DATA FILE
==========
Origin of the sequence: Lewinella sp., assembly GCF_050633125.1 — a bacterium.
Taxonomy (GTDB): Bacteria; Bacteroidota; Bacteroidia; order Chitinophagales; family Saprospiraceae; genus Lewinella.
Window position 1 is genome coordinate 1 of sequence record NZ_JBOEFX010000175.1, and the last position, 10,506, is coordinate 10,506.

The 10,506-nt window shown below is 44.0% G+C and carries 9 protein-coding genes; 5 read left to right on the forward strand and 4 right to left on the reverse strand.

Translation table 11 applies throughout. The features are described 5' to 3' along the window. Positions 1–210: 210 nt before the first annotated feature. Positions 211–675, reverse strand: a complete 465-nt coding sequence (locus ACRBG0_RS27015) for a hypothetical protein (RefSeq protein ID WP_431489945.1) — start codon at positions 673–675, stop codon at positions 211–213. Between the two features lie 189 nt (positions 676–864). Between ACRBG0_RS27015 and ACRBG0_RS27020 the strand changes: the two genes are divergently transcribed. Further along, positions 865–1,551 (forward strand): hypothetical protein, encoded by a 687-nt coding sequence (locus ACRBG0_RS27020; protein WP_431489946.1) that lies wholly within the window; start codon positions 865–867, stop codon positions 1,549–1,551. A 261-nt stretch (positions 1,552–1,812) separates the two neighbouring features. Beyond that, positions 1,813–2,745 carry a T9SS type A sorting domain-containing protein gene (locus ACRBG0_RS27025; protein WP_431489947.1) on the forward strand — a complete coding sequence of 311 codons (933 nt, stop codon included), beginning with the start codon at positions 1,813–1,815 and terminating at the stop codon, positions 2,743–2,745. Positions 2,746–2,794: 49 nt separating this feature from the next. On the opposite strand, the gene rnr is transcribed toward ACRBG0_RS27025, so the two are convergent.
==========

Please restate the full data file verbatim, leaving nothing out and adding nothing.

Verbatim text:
Origin of the sequence: Lewinella sp., assembly GCF_050633125.1 — a bacterium.
Taxonomy (GTDB): Bacteria; Bacteroidota; Bacteroidia; order Chitinophagales; family Saprospiraceae; genus Lewinella.
Window position 1 is genome coordinate 1 of sequence record NZ_JBOEFX010000175.1, and the last position, 10,506, is coordinate 10,506.

The 10,506-nt window shown below is 44.0% G+C and carries 9 protein-coding genes; 5 read left to right on the forward strand and 4 right to left on the reverse strand.

Translation table 11 applies throughout. The features are described 5' to 3' along the window. Positions 1–210: 210 nt before the first annotated feature. Positions 211–675, reverse strand: a complete 465-nt coding sequence (locus ACRBG0_RS27015) for a hypothetical protein (RefSeq protein ID WP_431489945.1) — start codon at positions 673–675, stop codon at positions 211–213. Between the two features lie 189 nt (positions 676–864). Between ACRBG0_RS27015 and ACRBG0_RS27020 the strand changes: the two genes are divergently transcribed. Further along, positions 865–1,551 (forward strand): hypothetical protein, encoded by a 687-nt coding sequence (locus ACRBG0_RS27020; protein WP_431489946.1) that lies wholly within the window; start codon positions 865–867, stop codon positions 1,549–1,551. A 261-nt stretch (positions 1,552–1,812) separates the two neighbouring features. Beyond that, positions 1,813–2,745 carry a T9SS type A sorting domain-containing protein gene (locus ACRBG0_RS27025; protein WP_431489947.1) on the forward strand — a complete coding sequence of 311 codons (933 nt, stop codon included), beginning with the start codon at positions 1,813–1,815 and terminating at the stop codon, positions 2,743–2,745. Positions 2,746–2,794: 49 nt separating this feature from the next. On the opposite strand, the gene rnr is transcribed toward ACRBG0_RS27025, so the two are convergent.